Moving on… Salumi is amongst my favorites, as is Tub’s and Honey HoleBuffalo Deli is on my list of places to go, as is Homegrown.  Delicatus, though I have only been there this one time, has been added to my list of favorites.  I feel confident in doing this, not only because of the quality of the sandwich I had, but of the genius behind the available sandwich offerings.  I implore you to brief the menu online, you will begin to salivate.

The only negative thing I have to say about Delicatus is that choosing a sandwich from the menu is impossible.  I wanted everything.  I initially narrowed my search to “spicy” sandwiches, I guess because I was in a spicy mood.  The Pavo Diablo and the Fire of 1889 became my finalists, and the braised pork won me over in the end.  Fire of 1889 it was.  This little firecracker consists of spicy braised pork (as I just mentioned), jalapeno-lime aioli sauce, shredded cabbage, shaved and pickled red onions, hot peppers, and cilantro on a toasted Italian roll.

Fire of 1889

I can honestly say that I have never had a sandwich quite like this one.  A unique marriage of flavors that worked ever so well.  The cabbage gave a bit more of a crunch than your average run-of-the-mill lettuce.  The aioli and cilantro mingled like royalty and reminded my of the special sauce of Paseo.  Hot peppers have me the kick that I needed and the picked onions fought through all that stood in their way to shine but not overpower the flavor.  The shaved pork, though not all that spicy, was still shaved pork, which is awesomely delicious.

I chose a beer that would wash a bit of the heat down but not overpower the flavors in the sandwich.  Hale’s Pale worked wonders.  The carbonation and light floral hopiness sliced just the right amount of heat out of the jalapenos in the aioli and the hot peppers on top.  This was a Monday moment to remember.

As much as I find it a bit embarrassing that I speak so enthusiastically about sandwiches and have yet to hit all of the most respected spots in the city, it’s places like Delicatus that continually stand in my way.  Once I find a place that I know I like, and they have a massive menu of mouth-watering, bread flanking treats to ingest, all I can think of is conquering the menu from front to back.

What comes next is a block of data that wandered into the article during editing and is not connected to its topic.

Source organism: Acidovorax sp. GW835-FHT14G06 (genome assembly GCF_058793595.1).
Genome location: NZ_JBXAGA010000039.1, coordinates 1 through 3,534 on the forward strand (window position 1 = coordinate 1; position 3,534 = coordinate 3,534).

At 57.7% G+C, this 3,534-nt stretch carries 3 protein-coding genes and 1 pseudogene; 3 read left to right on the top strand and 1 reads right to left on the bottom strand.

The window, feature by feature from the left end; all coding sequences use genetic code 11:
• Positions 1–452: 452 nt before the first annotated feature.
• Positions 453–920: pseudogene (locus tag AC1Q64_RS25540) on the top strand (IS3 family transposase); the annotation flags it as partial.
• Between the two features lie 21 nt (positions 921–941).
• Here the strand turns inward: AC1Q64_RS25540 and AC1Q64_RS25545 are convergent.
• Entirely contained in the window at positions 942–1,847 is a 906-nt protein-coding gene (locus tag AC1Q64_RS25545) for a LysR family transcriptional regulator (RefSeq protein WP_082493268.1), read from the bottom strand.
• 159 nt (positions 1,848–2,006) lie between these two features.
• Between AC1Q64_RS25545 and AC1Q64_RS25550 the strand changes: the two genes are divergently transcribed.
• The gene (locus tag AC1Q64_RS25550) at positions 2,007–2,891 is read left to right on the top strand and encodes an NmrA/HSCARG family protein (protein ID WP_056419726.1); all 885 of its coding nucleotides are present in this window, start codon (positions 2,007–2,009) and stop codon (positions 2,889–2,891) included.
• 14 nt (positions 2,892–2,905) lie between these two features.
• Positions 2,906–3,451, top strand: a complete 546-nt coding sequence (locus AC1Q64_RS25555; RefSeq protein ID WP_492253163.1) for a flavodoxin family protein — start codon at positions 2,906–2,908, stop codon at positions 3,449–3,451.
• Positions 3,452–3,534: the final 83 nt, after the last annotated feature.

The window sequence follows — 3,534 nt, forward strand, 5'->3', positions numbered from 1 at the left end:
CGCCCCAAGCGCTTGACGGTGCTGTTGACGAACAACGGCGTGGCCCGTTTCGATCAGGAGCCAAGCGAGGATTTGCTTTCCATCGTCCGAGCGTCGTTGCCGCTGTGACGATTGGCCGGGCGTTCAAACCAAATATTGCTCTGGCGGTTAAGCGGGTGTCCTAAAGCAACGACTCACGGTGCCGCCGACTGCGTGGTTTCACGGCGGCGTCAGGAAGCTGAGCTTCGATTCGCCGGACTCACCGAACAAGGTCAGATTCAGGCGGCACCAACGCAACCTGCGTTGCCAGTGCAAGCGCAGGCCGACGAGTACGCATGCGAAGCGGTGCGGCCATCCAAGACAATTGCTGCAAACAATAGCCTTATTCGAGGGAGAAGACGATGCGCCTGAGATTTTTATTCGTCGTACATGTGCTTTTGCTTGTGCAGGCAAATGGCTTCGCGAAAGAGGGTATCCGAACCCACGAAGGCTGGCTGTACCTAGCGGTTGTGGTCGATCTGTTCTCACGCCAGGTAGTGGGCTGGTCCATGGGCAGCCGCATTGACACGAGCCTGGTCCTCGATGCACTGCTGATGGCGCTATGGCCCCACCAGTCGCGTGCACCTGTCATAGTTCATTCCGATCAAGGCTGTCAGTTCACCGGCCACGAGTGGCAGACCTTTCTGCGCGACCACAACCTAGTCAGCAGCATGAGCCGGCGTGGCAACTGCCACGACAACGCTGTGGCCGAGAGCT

Something tells me that I’ll make it back for the Pavo Diablo sooner than later.

52 Weeks: Shultzy’s Sausage

El Diablo.

Week 15 of 52

Shultzy’s Sausage

4114 University Way Northeast

Seattle, WA 98105

Rating: 2.5 / 5

German-American Bar

BEERS ON TAP (at time of visit) —>

Bitburger Pilsner

Hoegaarden White Bier

Kostritzer Black Lager

Hale’s Supergoose

Spaten Ur-Marzen

Alpine Weizen Bock

Bayern Maibock

Franziskaner Weissbier (blown prior to arrival, not replaced while there)

BOTTLE OPTIONS: 17 total bottle options were on the menu at the time of my visit, most of which were macros. Full Sail Amber and Sam Smith Pale Ale were the only real highlights.

FOOD OPTIONS: There are a lot of options available, most of which seem really tasty.  This place definitely requires multiple visits.  There are several sausages and brats (like you would assume considering the name), cheese steaks (I’m from Philly.  I know cheese steaks.  I will not make a single comment on this topic until I try them), BBQ beef and pork, sausage sandwiches (basically sausage meat in patty form from what I gather), hot dogs, chicken sandwiches, regular beef burgers, soups and stews…   It’s American pub food with a German flair.  In some cases, a Cajun flair.  This is great stuff to pair with beer!